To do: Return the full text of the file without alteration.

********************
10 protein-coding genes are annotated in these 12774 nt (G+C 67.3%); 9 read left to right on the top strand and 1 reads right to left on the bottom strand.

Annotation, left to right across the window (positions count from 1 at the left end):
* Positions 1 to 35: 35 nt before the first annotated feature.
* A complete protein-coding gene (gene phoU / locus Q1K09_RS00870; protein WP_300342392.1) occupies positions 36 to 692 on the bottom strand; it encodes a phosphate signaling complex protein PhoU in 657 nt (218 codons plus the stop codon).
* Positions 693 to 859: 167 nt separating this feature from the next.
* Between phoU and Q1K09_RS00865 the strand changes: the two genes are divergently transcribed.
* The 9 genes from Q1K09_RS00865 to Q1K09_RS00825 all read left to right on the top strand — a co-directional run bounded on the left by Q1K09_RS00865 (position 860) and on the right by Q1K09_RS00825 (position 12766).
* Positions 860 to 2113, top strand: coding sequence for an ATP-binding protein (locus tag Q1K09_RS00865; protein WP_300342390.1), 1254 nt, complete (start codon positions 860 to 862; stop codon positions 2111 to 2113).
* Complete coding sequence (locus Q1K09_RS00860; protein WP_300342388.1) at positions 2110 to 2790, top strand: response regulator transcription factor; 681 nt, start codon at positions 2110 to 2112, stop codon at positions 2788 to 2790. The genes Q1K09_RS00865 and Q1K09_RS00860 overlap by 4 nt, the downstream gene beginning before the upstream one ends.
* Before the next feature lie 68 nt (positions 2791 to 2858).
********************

10 protein-coding genes are annotated in these 12774 nt (G+C 67.3%); 9 read left to right on the top strand and 1 reads right to left on the bottom strand.

Annotation, left to right across the window (positions count from 1 at the left end):
* Positions 1 to 35: 35 nt before the first annotated feature.
* A complete protein-coding gene (gene phoU / locus Q1K09_RS00870; protein WP_300342392.1) occupies positions 36 to 692 on the bottom strand; it encodes a phosphate signaling complex protein PhoU in 657 nt (218 codons plus the stop codon).
* Positions 693 to 859: 167 nt separating this feature from the next.
* Between phoU and Q1K09_RS00865 the strand changes: the two genes are divergently transcribed.
* The 9 genes from Q1K09_RS00865 to Q1K09_RS00825 all read left to right on the top strand — a co-directional run bounded on the left by Q1K09_RS00865 (position 860) and on the right by Q1K09_RS00825 (position 12766).
* Positions 860 to 2113, top strand: coding sequence for an ATP-binding protein (locus tag Q1K09_RS00865; protein WP_300342390.1), 1254 nt, complete (start codon positions 860 to 862; stop codon positions 2111 to 2113).
* Complete coding sequence (locus Q1K09_RS00860; protein WP_300342388.1) at positions 2110 to 2790, top strand: response regulator transcription factor; 681 nt, start codon at positions 2110 to 2112, stop codon at positions 2788 to 2790. The genes Q1K09_RS00865 and Q1K09_RS00860 overlap by 4 nt, the downstream gene beginning before the upstream one ends.
* Before the next feature lie 68 nt (positions 2791 to 2858).